I really thought I’d posted this before, but here’s a script I use quite often when I need to create a SQL user that needs to just have ‘execute’ access to Stored Procs.
This is usually used for web apps where the server is going through as a single user. I’d encourage anyone to ensure that you always start off with granting the minimum access required and only add more when actually needed. If you’ve got different roles in the application (viewer, administrator etc) then create different roles, with a user for each.
The intention is to remove the need to give direct table access (as we only call Stored Procs right?). The script doesn’t actually do the ‘grants’ for you, but will generate another batch that you can execute if you like. I prefer to put the grants in the script for each proc/function anyway, just so it’s a little easier to maintain, and you can specifically grant access to the ‘admin’ procs to the ‘admin’ role, whilst limiting any ‘normal’ users to the read-only/everyday ones.
There’s satisfaction to be had from an app that connects to the database via an appropriate user, which is in a role that can only do what is necessary for the role, and can’t access tables directly. Not only is it neat, it’s also (relatively) secure.
Here’s the script…
— The role will have no specific access to read or write tables but will be granted access
— through execution of stored procedures ONLY USE <databasename, sysname, MyDB> DECLARE @UserName VARCHAR(20)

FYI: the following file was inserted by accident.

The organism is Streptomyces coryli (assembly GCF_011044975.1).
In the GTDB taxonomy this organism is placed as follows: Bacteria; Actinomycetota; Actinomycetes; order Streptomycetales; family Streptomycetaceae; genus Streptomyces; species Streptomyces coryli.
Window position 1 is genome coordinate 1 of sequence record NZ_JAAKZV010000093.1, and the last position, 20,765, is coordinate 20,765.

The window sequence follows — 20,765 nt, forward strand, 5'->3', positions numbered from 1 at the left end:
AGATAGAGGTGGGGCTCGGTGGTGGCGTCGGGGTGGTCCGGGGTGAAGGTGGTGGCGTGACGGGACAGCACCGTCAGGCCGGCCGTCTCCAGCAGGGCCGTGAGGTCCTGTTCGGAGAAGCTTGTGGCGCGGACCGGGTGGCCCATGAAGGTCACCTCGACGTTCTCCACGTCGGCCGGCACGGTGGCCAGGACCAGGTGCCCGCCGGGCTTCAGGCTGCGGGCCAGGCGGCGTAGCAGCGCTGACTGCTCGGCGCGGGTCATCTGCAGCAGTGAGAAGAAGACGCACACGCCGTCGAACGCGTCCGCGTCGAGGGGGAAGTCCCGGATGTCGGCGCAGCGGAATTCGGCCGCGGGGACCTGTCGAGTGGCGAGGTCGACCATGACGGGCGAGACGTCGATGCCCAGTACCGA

DECLARE @Password VARCHAR(20)
DECLARE @DBName VARCHAR(20)
DECLARE @Role VARCHAR(20) –SET PASSWORD HERE
SET @Password = ‘ixFg2tfk’ SET @UserName = ‘<databasename, sysname, MyDB>User’
SET @Role = ‘db_exec_<databasename, sysname, MyDB>’
SET @DBName = ‘<databasename, sysname, MyDB>’ IF EXISTS(SELECT * FROM master.dbo.syslogins WHERE name = @UserName)
exec sp_revokedbaccess @name_in_db = @UserName
exec sp_droplogin @loginame = @UserName
exec sp_droprole @rolename = @Role END –Create User
exec sp_addlogin @loginame = @UserName, @passwd = @Password
exec sp_grantdbaccess @loginame = @UserName
exec sp_defaultdb @loginame = @UserName, @defdb = @DBName
exec sp_addrole @rolename = @Role, @ownername = ‘dbo’
exec sp_addrolemember @rolename = @Role, @membername = @UserName
— The output of this command will need to be run separately – i.e. paste the output into a new window and run…
–SELECT ‘GRANT EXECUTE ON ‘ + name + ‘ TO ‘ + @Role , *
–WHERE type = ‘P’
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